This section is from the book "The Law Of Contracts", by William Herbert Page. Also available from Amazon: Commercial Contracts: A Practical Guide to Deals, Contracts, Agreements and Promises.
An order of the government which forbids performance of the contract, operates as a discharge thereof, at least in actions in the courts of the government which issued such order.1 A contract for the construction of certain reservoirs, which was to extend over a period of six years, was terminated by order of the Ministry of Munitions, under the Defense of the Rcalm Acts and Regulations. The delay might well have lasted for years. Furthermore, the plant was sold by direction of the Ministry of Munitions. It was held that such acts of the government operated as a discharge of the contract and not merely as a suspension thereof.2 In this case the contractor contended that the contract was discharged, while the public board for which the reservoirs were being constructed claimed that it was merely suspended. It was held that the contractor was not bound to take the chance which would be involved in requiring him to assemble a new plant at the end of the war, and to proceed with the performance of the contract at some indefinite time in the future. Under a provision of the war-time regulations which authorizes the minister of munitions to regulate or restrict or prohibit building work except under license, a builder who proceeds without a license after an order has been made forbidding work for which a license has not been issued, can not recover the agreed compensation therefor.3 A contract between persons who are domiciled in Great Britain for the selling of certain articles to be delivered in another country, is discharged by a regulation made by the government which forbids the sale of such articles as war material, although by the terms of the contract it could have been performed by shipping such articles from any country.4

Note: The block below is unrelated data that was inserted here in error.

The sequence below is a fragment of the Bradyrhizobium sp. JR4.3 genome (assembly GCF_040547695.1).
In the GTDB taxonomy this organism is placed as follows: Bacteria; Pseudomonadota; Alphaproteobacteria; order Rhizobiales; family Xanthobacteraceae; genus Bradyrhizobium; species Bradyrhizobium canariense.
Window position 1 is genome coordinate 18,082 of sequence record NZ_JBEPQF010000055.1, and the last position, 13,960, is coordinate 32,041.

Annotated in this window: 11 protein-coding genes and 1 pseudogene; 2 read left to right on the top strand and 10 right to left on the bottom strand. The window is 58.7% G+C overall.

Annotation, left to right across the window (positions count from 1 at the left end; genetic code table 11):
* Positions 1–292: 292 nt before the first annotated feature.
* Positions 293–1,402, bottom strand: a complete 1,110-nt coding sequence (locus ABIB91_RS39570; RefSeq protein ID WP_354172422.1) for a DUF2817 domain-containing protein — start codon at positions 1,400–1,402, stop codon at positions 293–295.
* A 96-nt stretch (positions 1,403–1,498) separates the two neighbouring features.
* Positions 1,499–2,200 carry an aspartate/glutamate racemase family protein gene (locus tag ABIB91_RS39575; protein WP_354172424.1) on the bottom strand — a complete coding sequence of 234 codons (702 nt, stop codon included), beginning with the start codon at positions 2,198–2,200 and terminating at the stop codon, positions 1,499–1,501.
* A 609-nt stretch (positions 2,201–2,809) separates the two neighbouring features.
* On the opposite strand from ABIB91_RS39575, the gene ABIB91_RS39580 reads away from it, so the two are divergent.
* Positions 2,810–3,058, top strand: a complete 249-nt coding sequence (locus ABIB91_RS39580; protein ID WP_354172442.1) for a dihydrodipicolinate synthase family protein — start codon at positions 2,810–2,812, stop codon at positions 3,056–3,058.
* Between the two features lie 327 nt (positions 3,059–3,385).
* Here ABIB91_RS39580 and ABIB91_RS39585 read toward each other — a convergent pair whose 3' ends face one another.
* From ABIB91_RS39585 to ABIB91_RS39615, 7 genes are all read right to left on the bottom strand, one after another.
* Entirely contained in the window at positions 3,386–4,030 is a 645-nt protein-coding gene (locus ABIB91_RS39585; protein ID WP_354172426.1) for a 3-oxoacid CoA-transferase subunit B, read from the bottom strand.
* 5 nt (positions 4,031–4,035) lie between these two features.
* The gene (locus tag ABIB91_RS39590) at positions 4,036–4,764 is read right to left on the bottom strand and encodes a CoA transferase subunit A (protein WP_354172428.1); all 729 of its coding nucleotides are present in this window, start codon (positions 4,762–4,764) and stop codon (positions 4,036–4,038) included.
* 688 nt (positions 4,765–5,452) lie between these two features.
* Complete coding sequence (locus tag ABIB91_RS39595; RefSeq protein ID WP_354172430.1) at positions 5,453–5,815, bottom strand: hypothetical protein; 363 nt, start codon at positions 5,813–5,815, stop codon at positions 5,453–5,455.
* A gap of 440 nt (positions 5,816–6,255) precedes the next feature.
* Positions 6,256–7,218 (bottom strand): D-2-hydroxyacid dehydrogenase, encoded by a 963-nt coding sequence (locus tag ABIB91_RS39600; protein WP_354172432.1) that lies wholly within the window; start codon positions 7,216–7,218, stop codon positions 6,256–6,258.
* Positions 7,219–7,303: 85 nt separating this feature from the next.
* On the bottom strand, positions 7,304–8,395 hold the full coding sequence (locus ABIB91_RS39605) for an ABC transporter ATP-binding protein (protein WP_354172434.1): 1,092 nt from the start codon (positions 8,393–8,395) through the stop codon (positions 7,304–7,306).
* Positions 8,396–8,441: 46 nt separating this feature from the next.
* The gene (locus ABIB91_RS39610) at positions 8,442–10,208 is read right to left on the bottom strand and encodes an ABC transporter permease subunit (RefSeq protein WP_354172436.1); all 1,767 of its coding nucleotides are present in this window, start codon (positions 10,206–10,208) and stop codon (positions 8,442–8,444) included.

20 Moore v. Roxford Knitting Co., 250 Fed. 278; Mawhinney v. Milbrook Woolen Mills, 172 N. Y. Supp. 461, 105 Misc. 99.
21. J.C. Lysle Mill Co. v. Sharp, - Mo. App. - , 207 S. V.*. 72.
1 On this subject generally, see Impossibility of Performance of Contracts Due to War-Time Regulations, by E. Merrick Dodd, 32 Harvard Law Review 789.
The war-time prohibition act, 40 Stat, at L. C. 212, pp. 1045, 1040, is valid, is not repealed by the eighteenth amendment and is in force until demobilization is proclaimed by the President. Hamilton v. Kentucky Distilleries & Warehouse Co., 251 U. S 140,
- L. ed. - .
See also Jacob Ruppert (incorp.) v. Caffey, - U. S. - , 0 U. S. Sup. Ct. Adv. Op. [1919-1920], 138; United States v. Standard Brewery, - U. S.
- 6 U. S. Sup. ct. Adv. Op. [1919-1920], 174.
2 Metropolitan Water Board v. Dick , A. C. 119 [affirming, Metropolitan Water Board v. Dick (1917), 2 K. B. 1; distinguishing, Tamplin Steamship Co. v. Anglo-Mexican Petroleum Products Co. (1916), 2 A. C. 397, and disapproving, Hadley v. Clarke, 8 T. R. 259].
"It is admitted that the prosecution of the works became illegal in con-, sequence of the action of the Minister of Munitions. It became illegal on February 21, 1910, and remains illegal at the present time. This is not a case of a short and temporary stoppage, but of a prohibition in consequence of war, which has already been in force for the greater part of two years, and will, according to all appearances, last as long as the war itself, as it was the result of the necessity of preventing the diversion to civil purposes of labor and material required for purposes immediately connected with the war. Condition 32 provides for cases in which the contractor has, in the opinion of the engineer, been unduly delayed or impeded in the completion of his contract by any of the causes therein enumerated or by any other causes, so that. an extension of time was reasonable. Condition 32 does not cover the case in which the interruption is of such a character and duration that it vitally and fundamentally changes the conditions of the contract, and could not possibly have been in the contemplation of the parties to the contract when it was made.